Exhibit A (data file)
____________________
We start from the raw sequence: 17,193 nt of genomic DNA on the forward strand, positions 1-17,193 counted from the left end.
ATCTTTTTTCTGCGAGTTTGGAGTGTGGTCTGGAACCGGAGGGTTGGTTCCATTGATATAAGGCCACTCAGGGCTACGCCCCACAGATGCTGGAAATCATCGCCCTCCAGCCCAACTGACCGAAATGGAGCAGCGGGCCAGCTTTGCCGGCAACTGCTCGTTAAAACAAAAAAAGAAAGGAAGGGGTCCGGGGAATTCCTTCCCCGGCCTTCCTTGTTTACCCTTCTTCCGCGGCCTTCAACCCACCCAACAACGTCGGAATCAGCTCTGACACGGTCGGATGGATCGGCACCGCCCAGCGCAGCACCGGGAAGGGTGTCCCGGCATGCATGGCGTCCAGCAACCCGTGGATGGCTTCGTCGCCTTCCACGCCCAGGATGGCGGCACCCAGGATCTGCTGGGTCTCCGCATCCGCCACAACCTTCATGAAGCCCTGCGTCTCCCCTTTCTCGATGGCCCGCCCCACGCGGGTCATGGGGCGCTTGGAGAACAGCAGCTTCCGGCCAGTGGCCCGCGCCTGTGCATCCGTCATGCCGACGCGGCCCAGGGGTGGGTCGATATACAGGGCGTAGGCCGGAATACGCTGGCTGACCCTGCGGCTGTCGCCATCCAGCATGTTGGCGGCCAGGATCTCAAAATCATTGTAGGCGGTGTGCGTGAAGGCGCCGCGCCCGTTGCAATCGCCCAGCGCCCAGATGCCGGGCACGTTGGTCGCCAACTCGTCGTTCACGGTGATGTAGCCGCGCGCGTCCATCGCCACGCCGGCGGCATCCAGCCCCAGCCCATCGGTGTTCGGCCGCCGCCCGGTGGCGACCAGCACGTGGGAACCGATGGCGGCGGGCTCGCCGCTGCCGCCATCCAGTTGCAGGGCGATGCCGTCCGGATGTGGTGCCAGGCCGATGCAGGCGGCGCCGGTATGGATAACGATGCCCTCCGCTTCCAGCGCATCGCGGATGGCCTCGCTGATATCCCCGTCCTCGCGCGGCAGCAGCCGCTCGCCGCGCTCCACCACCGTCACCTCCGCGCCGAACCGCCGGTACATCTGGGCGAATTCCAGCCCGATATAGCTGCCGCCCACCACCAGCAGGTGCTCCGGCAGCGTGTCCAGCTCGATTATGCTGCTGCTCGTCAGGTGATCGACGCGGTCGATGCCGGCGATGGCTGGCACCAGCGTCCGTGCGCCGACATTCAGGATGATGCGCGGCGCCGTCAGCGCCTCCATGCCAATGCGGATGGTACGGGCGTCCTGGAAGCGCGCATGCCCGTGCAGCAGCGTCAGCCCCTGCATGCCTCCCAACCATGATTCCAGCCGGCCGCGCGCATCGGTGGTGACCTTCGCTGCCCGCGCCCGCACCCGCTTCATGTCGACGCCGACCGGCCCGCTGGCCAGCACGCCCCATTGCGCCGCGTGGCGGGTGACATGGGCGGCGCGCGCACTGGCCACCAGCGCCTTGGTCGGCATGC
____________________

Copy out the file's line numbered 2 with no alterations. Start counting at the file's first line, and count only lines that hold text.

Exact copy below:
ATCTTTTTTCTGCGAGTTTGGAGTGTGGTCTGGAACCGGAGGGTTGGTTCCATTGATATAAGGCCACTCAGGGCTACGCCCCACAGATGCTGGAAATCATCGCCCTCCAGCCCAACTGACCGAAATGGAGCAGCGGGCCAGCTTTGCCGGCAACTGCTCGTTAAAACAAAAAAAGAAAGGAAGGGGTCCGGGGAATTCCTTCCCCGGCCTTCCTTGTTTACCCTTCTTCCGCGGCCTTCAACCCACCCAACAACGTCGGAATCAGCTCTGACACGGTCGGATGGATCGGCACCGCCCAGCGCAGCACCGGGAAGGGTGTCCCGGCATGCATGGCGTCCAGCAACCCGTGGATGGCTTCGTCGCCTTCCACGCCCAGGATGGCGGCACCCAGGATCTGCTGGGTCTCCGCATCCGCCACAACCTTCATGAAGCCCTGCGTCTCCCCTTTCTCGATGGCCCGCCCCACGCGGGTCATGGGGCGCTTGGAGAACAGCAGCTTCCGGCCAGTGGCCCGCGCCTGTGCATCCGTCATGCCGACGCGGCCCAGGGGTGGGTCGATATACAGGGCGTAGGCCGGAATACGCTGGCTGACCCTGCGGCTGTCGCCATCCAGCATGTTGGCGGCCAGGATCTCAAAATCATTGTAGGCGGTGTGCGTGAAGGCGCCGCGCCCGTTGCAATCGCCCAGCGCCCAGATGCCGGGCACGTTGGTCGCCAACTCGTCGTTCACGGTGATGTAGCCGCGCGCGTCCATCGCCACGCCGGCGGCATCCAGCCCCAGCCCATCGGTGTTCGGCCGCCGCCCGGTGGCGACCAGCACGTGGGAACCGATGGCGGCGGGCTCGCCGCTGCCGCCATCCAGTTGCAGGGCGATGCCGTCCGGATGTGGTGCCAGGCCGATGCAGGCGGCGCCGGTATGGATAACGATGCCCTCCGCTTCCAGCGCATCGCGGATGGCCTCGCTGATATCCCCGTCCTCGCGCGGCAGCAGCCGCTCGCCGCGCTCCACCACCGTCACCTCCGCGCCGAACCGCCGGTACATCTGGGCGAATTCCAGCCCGATATAGCTGCCGCCCACCACCAGCAGGTGCTCCGGCAGCGTGTCCAGCTCGATTATGCTGCTGCTCGTCAGGTGATCGACGCGGTCGATGCCGGCGATGGCTGGCACCAGCGTCCGTGCGCCGACATTCAGGATGATGCGCGGCGCCGTCAGCGCCTCCATGCCAATGCGGATGGTACGGGCGTCCTGGAAGCGCGCATGCCCGTGCAGCAGCGTCAGCCCCTGCATGCCTCCCAACCATGATTCCAGCCGGCCGCGCGCATCGGTGGTGACCTTCGCTGCCCGCGCCCGCACCCGCTTCATGTCGACGCCGACCGGCCCGCTGGCCAGCACGCCCCATTGCGCCGCGTGGCGGGTGACATGGGCGGCGCGCGCACTGGCCACCAGCGCCTTGGTCGGCATGC